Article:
Editor’s note: Mrs. Language Person has dusted off some of her favorite columns while filling in for Sholeh Patrick, who’s recovering from an injured wing.
Some readers have shared their linguistic frustrations with Mrs. Language Person, asking her to spread the angst in print.
Like the injured, winged creatures used as playthings by mischievous cats in our backyard, certain words repeatedly endure abuse and misuse, shredded to bits like slow-cooked brisket. Dear readers, Mrs. Language Person shares your distress.
Reader One laments, “The phrase ‘for example’ does not have the same meaning as the word ‘like.’” Indeed.
“For example,” she continued, “‘Legislatures in states like Arizona and Washington are considering changes in K-12 education’ should be ‘Legislatures in some states are considering changes in K-12 education, for example, Arizona and Washington.’ Arizona and Washington are nearly as unlike as any pair of states I can think of!”
Well stated. “Like” means “similar to,” whereas “for example” introduces a list or item which explains the meaning of the preceding reference. In Reader One’s example, another alternative to the incorrect “like” is “such as.”
Now don’t get MLP started on “for instance.” Oft accepted in substitution of “for example,” MLP argues that this is at least less correct, if not incorrect. An instant is a moment. An instance is defined as (1) that which is instant or urgent, or (2) that which is offered in proof or exemplification, or (3) an occasion. Two out of three support MLP’s distaste. To fans of definition (2): Touche.
Speaking of examples and explanations, MLP turns to that frequent contributor to English language: Latin. The abbreviations “e.g.” (exempli gratia, or for example) and “i.e.” (id est, or that is) are efficient, although misunderstood, substitutes. Let’s stay with Reader One’s hypothetical example:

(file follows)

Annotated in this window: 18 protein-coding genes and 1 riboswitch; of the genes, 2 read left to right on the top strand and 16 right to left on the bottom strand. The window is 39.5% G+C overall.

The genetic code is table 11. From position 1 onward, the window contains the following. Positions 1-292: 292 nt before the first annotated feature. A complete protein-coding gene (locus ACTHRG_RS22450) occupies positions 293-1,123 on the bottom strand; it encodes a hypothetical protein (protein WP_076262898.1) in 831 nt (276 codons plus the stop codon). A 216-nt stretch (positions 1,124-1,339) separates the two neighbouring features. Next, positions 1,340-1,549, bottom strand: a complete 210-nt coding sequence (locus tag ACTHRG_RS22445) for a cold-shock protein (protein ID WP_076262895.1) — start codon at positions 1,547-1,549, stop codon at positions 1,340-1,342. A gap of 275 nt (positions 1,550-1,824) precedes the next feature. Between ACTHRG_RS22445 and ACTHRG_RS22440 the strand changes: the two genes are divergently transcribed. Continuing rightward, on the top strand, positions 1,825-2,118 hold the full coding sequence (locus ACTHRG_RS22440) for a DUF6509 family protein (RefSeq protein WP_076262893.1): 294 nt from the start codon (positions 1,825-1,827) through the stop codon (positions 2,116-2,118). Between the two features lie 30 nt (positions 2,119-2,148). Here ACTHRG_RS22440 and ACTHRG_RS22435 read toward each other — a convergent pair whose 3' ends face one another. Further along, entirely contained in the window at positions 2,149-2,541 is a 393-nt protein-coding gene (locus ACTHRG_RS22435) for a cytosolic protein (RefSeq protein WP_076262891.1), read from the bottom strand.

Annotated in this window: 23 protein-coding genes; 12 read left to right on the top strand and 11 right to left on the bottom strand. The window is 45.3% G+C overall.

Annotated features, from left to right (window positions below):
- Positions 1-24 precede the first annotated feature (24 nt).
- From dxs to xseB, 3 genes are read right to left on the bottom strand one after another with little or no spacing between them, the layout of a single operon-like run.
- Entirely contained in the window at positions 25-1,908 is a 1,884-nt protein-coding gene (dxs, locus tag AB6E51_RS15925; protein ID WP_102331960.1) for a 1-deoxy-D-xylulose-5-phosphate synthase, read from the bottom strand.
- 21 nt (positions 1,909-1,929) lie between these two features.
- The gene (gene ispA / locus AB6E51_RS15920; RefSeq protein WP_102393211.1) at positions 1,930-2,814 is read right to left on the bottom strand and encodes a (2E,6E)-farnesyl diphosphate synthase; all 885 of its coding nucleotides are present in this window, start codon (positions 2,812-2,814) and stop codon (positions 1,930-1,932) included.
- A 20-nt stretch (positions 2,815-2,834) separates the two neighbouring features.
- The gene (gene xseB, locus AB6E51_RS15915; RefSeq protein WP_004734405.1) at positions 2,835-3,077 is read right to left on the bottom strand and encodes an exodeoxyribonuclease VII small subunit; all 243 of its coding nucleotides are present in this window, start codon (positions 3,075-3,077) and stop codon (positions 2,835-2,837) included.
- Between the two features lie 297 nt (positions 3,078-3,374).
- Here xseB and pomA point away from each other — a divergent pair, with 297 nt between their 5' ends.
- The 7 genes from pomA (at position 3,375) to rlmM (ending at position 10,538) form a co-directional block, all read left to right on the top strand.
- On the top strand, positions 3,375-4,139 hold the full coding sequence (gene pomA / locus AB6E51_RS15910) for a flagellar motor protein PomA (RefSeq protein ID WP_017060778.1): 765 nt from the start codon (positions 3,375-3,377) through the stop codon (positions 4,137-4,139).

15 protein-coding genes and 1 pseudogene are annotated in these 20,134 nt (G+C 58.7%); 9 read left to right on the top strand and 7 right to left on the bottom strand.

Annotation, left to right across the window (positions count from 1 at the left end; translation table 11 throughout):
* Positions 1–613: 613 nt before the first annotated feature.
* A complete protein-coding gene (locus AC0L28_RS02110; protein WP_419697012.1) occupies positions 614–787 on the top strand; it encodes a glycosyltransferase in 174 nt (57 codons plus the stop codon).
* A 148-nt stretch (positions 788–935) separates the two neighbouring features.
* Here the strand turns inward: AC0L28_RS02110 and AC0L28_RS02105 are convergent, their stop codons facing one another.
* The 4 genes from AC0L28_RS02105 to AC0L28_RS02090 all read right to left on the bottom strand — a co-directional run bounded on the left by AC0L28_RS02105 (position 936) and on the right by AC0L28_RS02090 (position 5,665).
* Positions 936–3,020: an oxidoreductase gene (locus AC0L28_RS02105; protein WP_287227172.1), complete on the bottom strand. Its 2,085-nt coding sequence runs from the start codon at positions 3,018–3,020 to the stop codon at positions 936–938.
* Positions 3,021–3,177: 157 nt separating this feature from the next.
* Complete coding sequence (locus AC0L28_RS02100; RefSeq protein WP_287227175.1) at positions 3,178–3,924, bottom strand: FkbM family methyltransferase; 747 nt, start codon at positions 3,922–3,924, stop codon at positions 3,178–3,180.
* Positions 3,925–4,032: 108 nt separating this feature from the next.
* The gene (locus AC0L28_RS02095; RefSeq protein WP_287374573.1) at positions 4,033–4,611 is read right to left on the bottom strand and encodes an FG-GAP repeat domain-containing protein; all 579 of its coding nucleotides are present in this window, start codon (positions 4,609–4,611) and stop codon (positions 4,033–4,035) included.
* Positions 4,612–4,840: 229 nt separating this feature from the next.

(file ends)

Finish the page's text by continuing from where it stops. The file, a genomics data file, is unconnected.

“Legislatures in some states, e.g., Arizona and Washington, are considering changes...” Arizona and Washington are examples of legislatures considering changes. However, if the writer intends to explain or reword a statement, we might see instead, “Legislatures in some states have failed in their attempts, i.e. partisan discord has prevented meaningful progress.” This sentence offers not specific examples, but an explanation of the preceding phrase. Note that a comma precedes both but follows only “e.g.”
Don’t want to memorize Latin? Try these mnemonic (mnemonikos, Greek for “memory”) tricks for e.g. and i.e.: example given, in effect.
Next, as I quoted Reader One, Reader Two’s point came to mind. I quote:
“Your column made me think of a common misuse of the word, ‘quote.’ Many TV reporters and talk show hosts make the mistake of quoting a person by saying, ‘quote...unquote.’ It should be said, ‘quote...end quote.’ To say unquote makes the quote non-existent.”
Several more readers listed words commonly both misspelled and mispronounced, i.e. “heighth” (height), “relator” (realtor), and “assessory” (accessory, pronounced “ak-sess-sory”). MLP’s pet peeve is “would of” (would have). Also common are “affidavid” (affidavit), “expresso” (espresso), “Febuary” (February), “nucular” (nu-cle-ar), etc.
Notice that last abbreviation? How often MLP sees it spelled “Ect” or pronounced “excetera.” The word is etcetera (Latin for “and other things” or “and so forth”), in short “etc.”
Perhaps a year of Latin should be required of all students. That would certainly save English teachers some red ink, n’est-ce pas (French, “isn’t it so?”)?
Mrs. Language Person and Sholeh Patrick are columnists for the Hagadone News Network. Email: email@example.com